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Through a cooperative agreement announced this week, San Diego Gas & Electric (SDG&E) and General Motors (GM) declared intentions to investigate the feasibility of integrating bidirectional electric vehicles (EVs) onto the electric grid as local energy resources.
Though not the first to address or theorize on the issue, it would be a major win for renewables and electric vehicles, allowing the electric system to benefit from vehicle-to-grid and vehicle-to-home uses. Further, proponents like these companies hope it could improve both energy reliability and grid resiliency as long as they can nail down how to best make an interplay of EVs, chargers, and batteries. In this case, the new partners will study three capabilities, specifically: vehicle to home, vehicle to grid, and a virtual power plant to utilize distributed resources through cloud-based software.
“Vehicle-to-Grid technology can help transform our energy system and provide tangible, positive benefits to our customers in Southern California,” SDG&E CEO Caroline Winn said. “EVs can help us improve community and grid resiliency in the face of climate change as we work with the state and partners to meet our shared climate goals.”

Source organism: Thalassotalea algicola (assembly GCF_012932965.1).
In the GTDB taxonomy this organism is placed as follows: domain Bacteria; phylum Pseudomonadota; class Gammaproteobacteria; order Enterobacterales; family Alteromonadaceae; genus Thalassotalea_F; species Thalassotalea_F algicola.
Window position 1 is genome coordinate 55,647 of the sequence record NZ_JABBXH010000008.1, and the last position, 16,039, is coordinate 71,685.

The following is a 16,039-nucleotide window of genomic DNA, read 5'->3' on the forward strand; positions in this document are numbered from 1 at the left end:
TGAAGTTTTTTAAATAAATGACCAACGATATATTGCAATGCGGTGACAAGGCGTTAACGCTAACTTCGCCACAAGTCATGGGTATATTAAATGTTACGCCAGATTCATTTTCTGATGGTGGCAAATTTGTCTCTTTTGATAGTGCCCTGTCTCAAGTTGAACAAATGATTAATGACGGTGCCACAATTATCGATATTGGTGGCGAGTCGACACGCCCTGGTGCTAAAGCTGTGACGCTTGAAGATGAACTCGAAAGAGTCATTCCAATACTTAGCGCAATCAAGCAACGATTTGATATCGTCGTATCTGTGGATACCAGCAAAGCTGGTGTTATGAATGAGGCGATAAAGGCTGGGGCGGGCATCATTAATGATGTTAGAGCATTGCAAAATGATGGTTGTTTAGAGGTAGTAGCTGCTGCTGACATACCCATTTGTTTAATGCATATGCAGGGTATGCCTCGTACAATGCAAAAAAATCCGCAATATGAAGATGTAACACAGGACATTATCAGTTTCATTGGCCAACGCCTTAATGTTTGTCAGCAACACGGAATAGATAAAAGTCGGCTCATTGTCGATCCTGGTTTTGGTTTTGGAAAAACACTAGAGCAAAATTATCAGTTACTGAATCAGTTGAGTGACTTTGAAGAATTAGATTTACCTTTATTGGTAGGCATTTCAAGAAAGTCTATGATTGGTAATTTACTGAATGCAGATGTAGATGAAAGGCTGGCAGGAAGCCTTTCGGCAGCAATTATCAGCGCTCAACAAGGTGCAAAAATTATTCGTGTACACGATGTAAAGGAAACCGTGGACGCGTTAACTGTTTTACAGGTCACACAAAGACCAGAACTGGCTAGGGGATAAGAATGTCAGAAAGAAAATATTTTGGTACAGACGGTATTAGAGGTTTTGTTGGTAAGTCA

GM also announced a new business unit to go along with this: GM Energy. Together with SDG&E, this unit will study the hardware, software, processes, and construction necessities to hasten vehicle to grid integration (VGI) options. In addition to the aforementioned, efforts will include documenting best practices to better communicate benefits to customers and integrating EVs into microgrids – smaller power grids that can be islanded during times of trouble to provide greater grid resiliency for communities.
“Through GM Energy, working with companies like SDG&E will play an important role in accelerating new technology and energy management solutions to market for customers,” Travis Hester, GM vice president of EV growth operations, said. “As GM continues on its journey towards an all-electric future, expanding the capabilities of EVs represents a significant opportunity to help strengthen grid resiliency and mitigate the impact of disruptions.”
The pair pointed out that cars are parked an average of 95 percent of their useful lifetimes, according to research from University of California Los Angeles professor Donald Shoup – raising their potential as an untapped resource, particularly as California transitions to all zero-emission new vehicle sales as of 2035.
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